Weitz & Luxenberg’s efforts to help residents and business owners in Oklahoma affected by human-made earthquakes took an important step forward recently when a judge in state court granted class-action status to the plaintiff on May 18, 2018. The ruling by Oklahoma District Judge Lori Walkley means that the case has overcome a significant hurdle and will proceed to trial.

“This ruling validates our assessment that the best way to handle this litigation is as a class action, and we are glad that it can continue as such, which is the most effective and efficient manner to manage and adjudicate these claims,” said W&L associate attorney Curt Marshall, who is handling the litigation. “We look forward to bringing this matter to trial and helping residents obtain the compensation they need and deserve for the damage caused by these human-made earthquakes.”

Weitz & Luxenberg is part of the legal team that has filed state class action lawsuits against Oklahoma oil and gas companies New Dominion, Spess Oil Company and others over property damage caused by human-made earthquakes in the area.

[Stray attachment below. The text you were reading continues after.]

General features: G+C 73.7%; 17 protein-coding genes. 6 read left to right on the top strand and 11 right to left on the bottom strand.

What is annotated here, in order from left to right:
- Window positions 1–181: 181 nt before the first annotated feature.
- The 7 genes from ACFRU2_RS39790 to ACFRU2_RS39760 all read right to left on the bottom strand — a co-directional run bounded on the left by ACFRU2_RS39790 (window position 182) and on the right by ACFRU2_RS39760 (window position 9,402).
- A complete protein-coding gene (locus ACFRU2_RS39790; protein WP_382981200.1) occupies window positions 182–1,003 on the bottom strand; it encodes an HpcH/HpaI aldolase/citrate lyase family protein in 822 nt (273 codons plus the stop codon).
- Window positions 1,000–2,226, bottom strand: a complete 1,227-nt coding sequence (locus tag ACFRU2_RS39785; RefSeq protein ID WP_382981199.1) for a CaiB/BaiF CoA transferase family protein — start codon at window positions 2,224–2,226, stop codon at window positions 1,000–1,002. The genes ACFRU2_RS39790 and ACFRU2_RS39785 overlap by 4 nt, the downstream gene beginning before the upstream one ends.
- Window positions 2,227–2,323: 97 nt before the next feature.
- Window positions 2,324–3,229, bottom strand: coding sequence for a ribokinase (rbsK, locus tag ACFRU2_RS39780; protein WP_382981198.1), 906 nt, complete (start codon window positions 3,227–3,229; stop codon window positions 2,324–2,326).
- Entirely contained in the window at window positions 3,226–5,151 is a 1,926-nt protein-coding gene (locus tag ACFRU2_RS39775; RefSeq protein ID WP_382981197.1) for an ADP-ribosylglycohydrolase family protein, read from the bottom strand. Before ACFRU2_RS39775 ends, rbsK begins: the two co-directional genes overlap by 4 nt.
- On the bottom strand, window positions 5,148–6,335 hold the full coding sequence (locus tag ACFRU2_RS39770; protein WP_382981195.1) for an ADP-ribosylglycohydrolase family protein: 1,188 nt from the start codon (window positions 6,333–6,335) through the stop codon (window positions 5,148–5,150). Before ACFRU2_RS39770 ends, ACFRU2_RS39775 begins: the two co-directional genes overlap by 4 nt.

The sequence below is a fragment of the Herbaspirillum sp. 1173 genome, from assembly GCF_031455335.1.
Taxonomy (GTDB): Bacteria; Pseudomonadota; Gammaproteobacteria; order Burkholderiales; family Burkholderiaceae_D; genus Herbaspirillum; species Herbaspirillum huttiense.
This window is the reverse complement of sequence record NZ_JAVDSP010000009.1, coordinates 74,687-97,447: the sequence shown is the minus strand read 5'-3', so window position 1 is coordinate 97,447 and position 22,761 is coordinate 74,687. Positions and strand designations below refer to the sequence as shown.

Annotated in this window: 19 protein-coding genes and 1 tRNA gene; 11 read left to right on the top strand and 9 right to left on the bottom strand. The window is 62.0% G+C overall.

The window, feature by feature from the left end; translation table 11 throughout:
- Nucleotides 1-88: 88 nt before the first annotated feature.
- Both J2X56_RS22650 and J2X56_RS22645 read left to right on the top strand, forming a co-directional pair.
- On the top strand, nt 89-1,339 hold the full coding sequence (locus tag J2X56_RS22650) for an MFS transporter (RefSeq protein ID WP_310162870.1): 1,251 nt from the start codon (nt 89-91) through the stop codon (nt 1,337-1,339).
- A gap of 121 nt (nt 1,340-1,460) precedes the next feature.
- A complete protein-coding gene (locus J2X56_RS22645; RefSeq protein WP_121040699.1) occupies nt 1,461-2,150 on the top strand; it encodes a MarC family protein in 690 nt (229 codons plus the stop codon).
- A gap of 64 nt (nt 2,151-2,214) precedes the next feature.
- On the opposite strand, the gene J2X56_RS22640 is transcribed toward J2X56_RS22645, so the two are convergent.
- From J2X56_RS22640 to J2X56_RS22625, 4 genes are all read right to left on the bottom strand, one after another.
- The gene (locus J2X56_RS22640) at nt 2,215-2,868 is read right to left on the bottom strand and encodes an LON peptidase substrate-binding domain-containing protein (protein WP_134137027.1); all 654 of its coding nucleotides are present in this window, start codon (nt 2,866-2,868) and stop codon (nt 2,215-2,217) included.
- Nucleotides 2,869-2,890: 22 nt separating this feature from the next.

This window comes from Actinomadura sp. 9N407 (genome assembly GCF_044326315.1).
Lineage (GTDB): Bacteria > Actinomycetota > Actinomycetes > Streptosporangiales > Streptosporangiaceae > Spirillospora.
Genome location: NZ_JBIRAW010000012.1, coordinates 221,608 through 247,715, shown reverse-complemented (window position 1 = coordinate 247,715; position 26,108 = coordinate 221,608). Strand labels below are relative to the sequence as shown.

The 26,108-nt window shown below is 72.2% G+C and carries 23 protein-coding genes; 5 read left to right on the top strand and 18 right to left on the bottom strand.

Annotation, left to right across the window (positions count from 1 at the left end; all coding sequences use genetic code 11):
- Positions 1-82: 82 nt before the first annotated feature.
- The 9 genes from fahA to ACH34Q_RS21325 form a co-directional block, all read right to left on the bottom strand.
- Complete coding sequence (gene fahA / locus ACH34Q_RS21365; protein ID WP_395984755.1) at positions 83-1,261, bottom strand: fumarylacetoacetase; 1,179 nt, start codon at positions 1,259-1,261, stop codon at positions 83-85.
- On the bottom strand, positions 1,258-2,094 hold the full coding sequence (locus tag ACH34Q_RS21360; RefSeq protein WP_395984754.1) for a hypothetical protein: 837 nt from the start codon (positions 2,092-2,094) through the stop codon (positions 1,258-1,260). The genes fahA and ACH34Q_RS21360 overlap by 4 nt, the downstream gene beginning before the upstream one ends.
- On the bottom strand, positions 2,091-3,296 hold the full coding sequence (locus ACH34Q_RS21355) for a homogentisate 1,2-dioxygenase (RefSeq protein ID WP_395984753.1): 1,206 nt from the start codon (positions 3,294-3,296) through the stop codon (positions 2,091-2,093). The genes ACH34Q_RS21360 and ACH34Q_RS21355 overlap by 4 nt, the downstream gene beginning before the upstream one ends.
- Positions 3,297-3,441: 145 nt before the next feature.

Recent government and scientific studies have discovered a link between earthquakes in the region and high volume injection of wastewater deep into the ground. The lawsuit in which the class certification ruling occurred alleges that the wastewater disposal operations by the oil and gas defendants impacted the frequency and severity of these earthquakes, including a 5.7 temblor in November 2011 that was the strongest in state history at that time.

The ruling determined that property owners in nine Oklahoma counties are eligible to have their claims adjudicated on a class-wide basis. The trial is scheduled to begin on September 10.

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